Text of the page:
New Year’s resolutions start with the best of intentions, but many times end in late January amid frustration and defeat. Whether it’s losing weight or eating healthier, making big life changes is a difficult and emotionally trying process that takes time.
Don’t go into the new year with the same unsuccessful approach you’ve used in years past. Instead, use these tips and tricks to help you achieve your resolution.
Do some introspection
It’s worth the time to sit down and really think deeper about why you want to achieve your goal and make sure you are realistic about what achieving that goal will bring to you and your life. The American Psychological Association advises making sure that the resolution is something you want, and not what friends or family want. To succeed with a resolution, you have to be truly ready to commit to changing your lifestyle, and if the goal isn’t really yours, than you will not be as motivated to achieve it. It’s also important to think about the expectations you have for the benefits of your goal. Psychology Today gave the example of a New Year’s resolution to exercise more often. The diet industry flaunts the idea that losing weight will make you more attractive, be more popular and bring you other benefits besides improved health. Be realistic, and as the source noted, understand that exercise “will lead to a more toned body and not necessarily a rockin’ social life.” By reflecting on your motivations for setting a resolution and managing your expectations, you have a better chance of achieving your goal.
“Zero in on one goal that you can realistically accomplish.”
You can’t change your entire life all at once! Zero in on one goal that you can realistically accomplish. “Setting small, attainable goals throughout the year, instead of a singular, overwhelming goal on January 1 can help you reach whatever it is you strive for,” said psychologist Lynn Bufka in an interview with APA. The association urges people to only set resolutions they actually think they can keep, and change just one behavior at a time. Otherwise, you’re almost guaranteed to get overwhelmed and give up. Brainstorm small steps that you can take to help you achieve your goal, and look for places in your daily routine where you can swap out a behavior or routine for one that helps you get closer to success. For example, if your resolution is to eat healthier, APA recommends replacing dessert with something else you like to eat, like a certain type fruit or yogurt. Small, achievable steps and simple swaps to your daily routine will help you achieve your goal.
Another key to sticking with resolutions is understanding and expecting that you will mess up sometimes. If you don't accept this simple fact of life, then just a single mistake will derail your plan. Psychology Today emphasizes acknowledging that implementing a resolution is a long-term process that will have many trials and tribulations before the goal is met. The source specifically warns against dichotomous thinking, a thought process that people can be particularly susceptible to if they don't take this long-term perspective. An example of dichotomous thinking is when someone thinks that since they ate one cookie, they might as well eat the whole box, and learning to recognize this kind of internal rationalization is vital to avoiding it. Another part of anticipating problems is being able to forgive yourself. APA reminds resolution-setters that minor mistakes are to be expected, and that you shouldn't feel bad because you messed up. Beating yourself up goes against the long-term perspective and gradual change necessary for sticking with a resolution, and only discourages you from trying any more. What's important is that you shake it off and keep working toward your goal.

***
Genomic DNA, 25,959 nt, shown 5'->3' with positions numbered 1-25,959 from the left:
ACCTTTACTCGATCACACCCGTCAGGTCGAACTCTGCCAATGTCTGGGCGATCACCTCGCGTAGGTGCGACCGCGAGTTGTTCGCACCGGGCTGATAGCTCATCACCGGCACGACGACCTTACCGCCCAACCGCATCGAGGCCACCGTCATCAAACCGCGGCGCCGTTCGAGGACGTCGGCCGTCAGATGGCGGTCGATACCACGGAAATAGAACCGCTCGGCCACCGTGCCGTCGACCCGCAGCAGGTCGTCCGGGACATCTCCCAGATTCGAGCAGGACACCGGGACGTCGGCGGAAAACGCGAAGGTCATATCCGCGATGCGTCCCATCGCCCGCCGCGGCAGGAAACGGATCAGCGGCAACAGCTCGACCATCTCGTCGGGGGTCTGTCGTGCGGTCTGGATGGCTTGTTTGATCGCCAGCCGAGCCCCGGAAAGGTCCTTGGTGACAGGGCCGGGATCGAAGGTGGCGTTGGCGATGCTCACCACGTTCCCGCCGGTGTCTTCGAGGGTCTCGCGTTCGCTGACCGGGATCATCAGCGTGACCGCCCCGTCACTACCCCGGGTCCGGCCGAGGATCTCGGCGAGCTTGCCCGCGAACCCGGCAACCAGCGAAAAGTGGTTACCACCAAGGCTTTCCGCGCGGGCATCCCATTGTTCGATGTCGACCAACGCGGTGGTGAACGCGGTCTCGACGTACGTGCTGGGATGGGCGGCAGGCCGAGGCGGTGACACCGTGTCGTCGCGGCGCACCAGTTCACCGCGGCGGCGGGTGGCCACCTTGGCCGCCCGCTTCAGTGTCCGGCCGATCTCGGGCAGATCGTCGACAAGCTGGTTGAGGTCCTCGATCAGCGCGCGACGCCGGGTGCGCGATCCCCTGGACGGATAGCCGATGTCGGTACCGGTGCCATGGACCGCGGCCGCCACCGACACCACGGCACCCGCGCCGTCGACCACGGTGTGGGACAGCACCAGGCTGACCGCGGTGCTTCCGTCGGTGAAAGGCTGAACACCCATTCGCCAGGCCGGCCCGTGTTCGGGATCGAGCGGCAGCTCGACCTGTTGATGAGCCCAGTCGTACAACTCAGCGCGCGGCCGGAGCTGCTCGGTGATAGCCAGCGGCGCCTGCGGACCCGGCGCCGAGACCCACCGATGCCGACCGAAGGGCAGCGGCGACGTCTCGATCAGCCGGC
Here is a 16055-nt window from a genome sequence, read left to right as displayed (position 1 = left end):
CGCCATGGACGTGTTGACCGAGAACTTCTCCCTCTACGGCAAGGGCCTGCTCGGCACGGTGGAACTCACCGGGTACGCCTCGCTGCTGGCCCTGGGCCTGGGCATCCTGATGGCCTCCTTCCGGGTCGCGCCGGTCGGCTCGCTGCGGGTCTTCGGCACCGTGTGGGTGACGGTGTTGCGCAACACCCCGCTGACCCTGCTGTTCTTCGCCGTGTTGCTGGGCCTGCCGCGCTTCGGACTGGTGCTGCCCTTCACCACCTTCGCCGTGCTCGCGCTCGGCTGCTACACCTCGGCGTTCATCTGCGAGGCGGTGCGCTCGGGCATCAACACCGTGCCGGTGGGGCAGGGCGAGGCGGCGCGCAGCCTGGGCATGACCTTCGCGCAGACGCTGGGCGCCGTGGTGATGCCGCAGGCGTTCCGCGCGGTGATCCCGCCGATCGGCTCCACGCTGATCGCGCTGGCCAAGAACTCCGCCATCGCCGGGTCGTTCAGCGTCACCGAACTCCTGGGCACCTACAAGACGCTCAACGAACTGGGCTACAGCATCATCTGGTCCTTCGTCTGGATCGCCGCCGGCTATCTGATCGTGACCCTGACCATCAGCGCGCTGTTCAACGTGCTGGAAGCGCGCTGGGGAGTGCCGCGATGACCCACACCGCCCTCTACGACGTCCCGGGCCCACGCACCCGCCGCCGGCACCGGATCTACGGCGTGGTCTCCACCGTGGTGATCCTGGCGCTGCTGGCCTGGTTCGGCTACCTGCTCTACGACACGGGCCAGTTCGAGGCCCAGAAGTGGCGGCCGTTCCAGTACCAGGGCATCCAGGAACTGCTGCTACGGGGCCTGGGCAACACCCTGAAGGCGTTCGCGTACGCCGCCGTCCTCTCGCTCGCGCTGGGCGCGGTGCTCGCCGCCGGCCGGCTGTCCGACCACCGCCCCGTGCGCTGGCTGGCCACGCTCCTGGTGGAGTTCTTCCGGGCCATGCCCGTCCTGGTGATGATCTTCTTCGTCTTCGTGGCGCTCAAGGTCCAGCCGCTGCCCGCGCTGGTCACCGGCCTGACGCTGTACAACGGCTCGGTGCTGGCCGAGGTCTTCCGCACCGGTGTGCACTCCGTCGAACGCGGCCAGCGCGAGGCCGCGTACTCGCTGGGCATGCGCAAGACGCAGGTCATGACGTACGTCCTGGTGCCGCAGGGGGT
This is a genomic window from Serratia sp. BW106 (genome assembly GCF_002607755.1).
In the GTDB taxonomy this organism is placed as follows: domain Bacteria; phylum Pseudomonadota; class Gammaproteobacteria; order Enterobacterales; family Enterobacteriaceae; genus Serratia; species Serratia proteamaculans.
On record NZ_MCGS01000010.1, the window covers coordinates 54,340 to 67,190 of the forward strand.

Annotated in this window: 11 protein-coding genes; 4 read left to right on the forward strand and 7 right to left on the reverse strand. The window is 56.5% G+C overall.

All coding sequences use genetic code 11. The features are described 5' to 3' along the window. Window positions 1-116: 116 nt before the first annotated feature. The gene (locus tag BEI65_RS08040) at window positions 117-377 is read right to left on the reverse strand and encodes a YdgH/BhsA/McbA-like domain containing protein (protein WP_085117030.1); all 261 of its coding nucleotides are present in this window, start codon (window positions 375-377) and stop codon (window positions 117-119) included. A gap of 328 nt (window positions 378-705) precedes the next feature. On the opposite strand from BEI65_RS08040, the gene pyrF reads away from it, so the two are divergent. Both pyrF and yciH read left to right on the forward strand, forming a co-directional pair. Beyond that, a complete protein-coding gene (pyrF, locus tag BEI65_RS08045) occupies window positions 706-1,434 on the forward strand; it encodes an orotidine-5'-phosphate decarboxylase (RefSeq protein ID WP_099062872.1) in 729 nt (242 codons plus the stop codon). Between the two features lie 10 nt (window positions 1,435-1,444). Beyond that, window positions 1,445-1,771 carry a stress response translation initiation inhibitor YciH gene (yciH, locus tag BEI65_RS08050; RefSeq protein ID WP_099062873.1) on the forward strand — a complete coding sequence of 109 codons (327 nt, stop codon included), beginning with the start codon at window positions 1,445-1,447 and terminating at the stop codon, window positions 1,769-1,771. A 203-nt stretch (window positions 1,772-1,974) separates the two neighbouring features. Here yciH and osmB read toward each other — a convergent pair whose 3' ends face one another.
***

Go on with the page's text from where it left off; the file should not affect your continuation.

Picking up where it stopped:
Spending the time to think about the reasons why you chose a resolution and the expectations you have will help you achieve your goal.
Frame it positively
The words we use for our resolutions are just as important as our action plans to achieve them. Framing your resolution the right way can make all the difference in whether or not you stick with it. Psychology Today advises people to use positive phrasing for their resolutions and avoid negative phrasing, giving the example of using "I'm going to eat healthier in the new year" instead of "I'm going to stop eating sweets in the new year." If you go with the second resolution, you will feel like you've failed every time you make a mistake, whereas if you go with the first one, you'll feel lots of mini-successes every time you follow through. Kirsti A. Dyer at Columbia College also suggests referring to resolutions as "intentions" to commit to change. By framing resolutions in a positive context that is less about stopping a certain behavior and more about adding little successes along the way, you won't feel as discouraged when you make mistakes and will feel more confident that eventually you will reach your goal.
These tips and tricks will help you overcome self-doubt and unrealistic expectations to help you make next year different than all the rest.